An Ostia Antica day trip from Rome offers a remarkable window into the everyday lives of Ancient Romans. Founded as a castrum (military fortification) to guard the mouth of the Tiber, it developed into the prosperous port of Rome.
Mud and silt from the sea did a sterling job at preserving the houses, temples, bars, public baths, workshops, stores and latrines from its heyday in the 3rd Century BC. Its mosaics alone are worth the price of your train ticket.
Read on to discover how to get to Ostia Antica by train, what to see and tips for visiting these Roman ruins (scavi).
How to Get to Ostia Antica from Rome by Train
From central Rome, take Metro line B to the Piramide stop (direction Laurentina). From Piramide, it’s a one-minute walk to the Roma Porta San Paolo train station (follow signs to Lido).
Alternatively, you can change trains at EUR Magliana.
Transfer to the Metromare (Rome-Lido) line towards Cristoforo Colombo. Get off at the stop for Ostia Antica.
A standard metro ticket will cover you for the entire journey which should take just over an hour.
On leaving the station take the footbridge that crosses the motorway running between the station and the archaeological site.
Ostia Antica Opening Hours & Ticket Prices
Ostia Antica is open from Tuesday to Sunday. You can check the seasonal opening hours here.
In 2024, an adult ticket costs €18. If you are an EU citizen between 18 and 25 years old you will get in for €2. Check the website for other concessions.
Although you can buy your ticket online, in my experience this is not necessary
Highlights of Ostia Antica
When you enter the site, you will find yourself on the Decumanus Maximus, which is flanked by some of the town’s most important buildings. It is an excellent navigational point.
The Decumanus Maximus was the main street in Ancient Roman cities and ran from east to west. It was intersected by the Cardo Maximus (Cardo), the north-south street.
Baths of Neptune
The Baths of Neptune are one of the first buildings that you’ll come across walking along the Decumanus Maximus. They were built between 117 and 161 AD and are one of the biggest excavations in Ostia Antica.
They have several rooms and a palestra (the exercise area). Climb the steps for a good view of the remarkable black and white mosaic of the god Neptune riding four horses through the sea.
The Theatre of Ostia was built in the 1st Century BC by Agrippa and later expanded by Commodus and Septimius Severus. It could accommodate up to 4,000 spectators.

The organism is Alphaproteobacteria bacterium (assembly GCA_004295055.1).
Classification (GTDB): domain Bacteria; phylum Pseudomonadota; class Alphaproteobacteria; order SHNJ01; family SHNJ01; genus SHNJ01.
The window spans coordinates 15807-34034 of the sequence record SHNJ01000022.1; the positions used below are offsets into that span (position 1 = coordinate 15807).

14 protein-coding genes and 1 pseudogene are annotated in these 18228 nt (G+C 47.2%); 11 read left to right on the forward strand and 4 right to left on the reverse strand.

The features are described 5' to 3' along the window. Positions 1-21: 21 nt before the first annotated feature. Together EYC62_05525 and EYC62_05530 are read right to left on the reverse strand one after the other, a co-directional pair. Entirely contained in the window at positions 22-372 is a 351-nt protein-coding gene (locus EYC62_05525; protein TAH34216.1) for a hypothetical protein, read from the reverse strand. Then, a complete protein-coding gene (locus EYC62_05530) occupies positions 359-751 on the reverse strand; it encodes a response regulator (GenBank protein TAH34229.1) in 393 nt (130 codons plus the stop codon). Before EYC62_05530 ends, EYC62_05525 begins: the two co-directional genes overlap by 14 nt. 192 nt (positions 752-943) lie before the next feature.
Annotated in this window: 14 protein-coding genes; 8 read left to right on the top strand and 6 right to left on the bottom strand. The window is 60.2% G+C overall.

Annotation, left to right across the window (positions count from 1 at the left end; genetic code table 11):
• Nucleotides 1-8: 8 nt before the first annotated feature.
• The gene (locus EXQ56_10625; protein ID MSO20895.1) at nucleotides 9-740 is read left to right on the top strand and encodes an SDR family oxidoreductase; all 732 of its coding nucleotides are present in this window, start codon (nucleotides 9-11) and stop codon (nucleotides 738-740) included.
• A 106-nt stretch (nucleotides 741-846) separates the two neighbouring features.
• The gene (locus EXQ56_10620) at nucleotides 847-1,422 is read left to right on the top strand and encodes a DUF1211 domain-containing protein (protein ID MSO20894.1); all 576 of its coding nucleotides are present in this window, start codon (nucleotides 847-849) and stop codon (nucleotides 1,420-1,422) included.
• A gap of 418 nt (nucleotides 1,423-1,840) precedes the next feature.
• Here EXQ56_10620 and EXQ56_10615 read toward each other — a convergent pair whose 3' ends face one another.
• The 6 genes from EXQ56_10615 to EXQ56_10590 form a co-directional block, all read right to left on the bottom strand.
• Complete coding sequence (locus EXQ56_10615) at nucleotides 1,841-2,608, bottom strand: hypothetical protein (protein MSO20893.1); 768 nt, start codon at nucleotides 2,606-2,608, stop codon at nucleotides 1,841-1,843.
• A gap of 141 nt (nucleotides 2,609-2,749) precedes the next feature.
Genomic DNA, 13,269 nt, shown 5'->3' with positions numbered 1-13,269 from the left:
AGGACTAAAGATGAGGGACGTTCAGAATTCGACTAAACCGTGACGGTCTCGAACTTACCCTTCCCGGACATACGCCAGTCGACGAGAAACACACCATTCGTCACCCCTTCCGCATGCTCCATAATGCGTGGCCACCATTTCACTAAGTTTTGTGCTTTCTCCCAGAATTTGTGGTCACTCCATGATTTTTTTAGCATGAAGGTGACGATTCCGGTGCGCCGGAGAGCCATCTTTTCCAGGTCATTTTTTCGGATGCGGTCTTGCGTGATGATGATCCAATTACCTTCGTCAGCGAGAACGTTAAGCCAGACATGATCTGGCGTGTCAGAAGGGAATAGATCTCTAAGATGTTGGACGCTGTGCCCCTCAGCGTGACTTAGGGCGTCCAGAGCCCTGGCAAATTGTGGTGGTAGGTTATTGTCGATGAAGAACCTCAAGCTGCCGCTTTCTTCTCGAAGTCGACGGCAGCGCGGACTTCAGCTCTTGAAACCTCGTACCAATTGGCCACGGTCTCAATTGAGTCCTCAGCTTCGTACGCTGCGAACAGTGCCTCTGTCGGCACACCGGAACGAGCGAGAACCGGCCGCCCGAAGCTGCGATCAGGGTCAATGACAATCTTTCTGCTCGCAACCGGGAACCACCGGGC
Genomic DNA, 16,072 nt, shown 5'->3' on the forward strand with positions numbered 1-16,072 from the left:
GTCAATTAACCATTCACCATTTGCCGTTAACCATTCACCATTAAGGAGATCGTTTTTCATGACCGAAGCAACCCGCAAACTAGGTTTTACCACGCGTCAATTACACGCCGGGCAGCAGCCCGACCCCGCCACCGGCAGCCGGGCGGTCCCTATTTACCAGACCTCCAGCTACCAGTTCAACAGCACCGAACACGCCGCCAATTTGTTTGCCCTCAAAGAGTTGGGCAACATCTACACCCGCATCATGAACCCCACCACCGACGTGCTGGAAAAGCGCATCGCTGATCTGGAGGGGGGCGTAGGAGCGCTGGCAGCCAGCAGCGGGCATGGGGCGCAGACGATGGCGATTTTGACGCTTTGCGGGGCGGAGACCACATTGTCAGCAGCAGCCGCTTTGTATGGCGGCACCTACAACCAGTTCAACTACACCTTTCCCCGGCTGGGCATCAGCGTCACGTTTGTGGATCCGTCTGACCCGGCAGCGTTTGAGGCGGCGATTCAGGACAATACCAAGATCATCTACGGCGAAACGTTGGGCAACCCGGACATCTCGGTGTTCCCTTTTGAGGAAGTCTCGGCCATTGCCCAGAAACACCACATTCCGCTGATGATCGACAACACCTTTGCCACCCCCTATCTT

Similar to modern-day theatres, the best seats were close to the stage. Most of the original seating area and the orchestra’s marble floor are intact
Forum and Capitolium
The Forum is at the crossroads of the Decumanus and Cardo and was Ostia’s administrative centre.
As with other cities in Ancient Rome, important buildings were clustered around the Forum. At its heart stands the Capitolium, a temple dedicated to the three main Roman gods – Jupiter, Juno and Minerva.
The Baths of the Forum, one of the largest baths in Ostia, date from the 2nd Century. It’s here that you’ll find the town’s forica, public latrine, with its 20 perfectly preserved marble seats.
Shops of the Fishmongers
The central market for fish, meat and vegetables was on the Decumanus Maximus. The Fishmongers’ shops have a marble table, a fish basin and a black-and-white mosaic with marine motifs.
Porta Romana Necropolis
The Romans buried their dead outside the city limits and this necropolis would have been just outside the gate of Ostia Antica. As both burials and cremations were common practice, there are open tombs and sarcophagi.
The horrea were large warehouses built to store grain. They comprised 60 small rooms, some arranged around a collonaded courtyard.
Tips for Visiting Ostia Antica
Ostia Antica or Pompeii?
Ostia Antica and Pompeii were very different towns.
Pompeii was a cosmopolitan resort town frequented by wealthy Romans who splashed the cash on their homes. Compared with Ostia Antica, there are more houses to see and thanks to that volcanic ash, Pompeii is better preserved.
Ostia Antica was a working port city, populated by a spectrum of social classes. It is mostly its public buildings that remain.
Having visited both sites on several occasions, I prefer Ostia Antica.
Its ruins offer an unsurpassed insight into both the domestic and commercial life of the Roman Empire. And unlike Pompeii, you have more freedom to explore the site (I love poking around in the remains of ancient buildings).
Finally, there’s much to be said for walking in the steps of Ancient Romans in near solitude.
Pompeii is a victim of its success and you quickly tire of swerving around selfie-wielding tour groups. The lack of crowds at Ostia Antica is a compelling reason to add it to your Rome bucket list.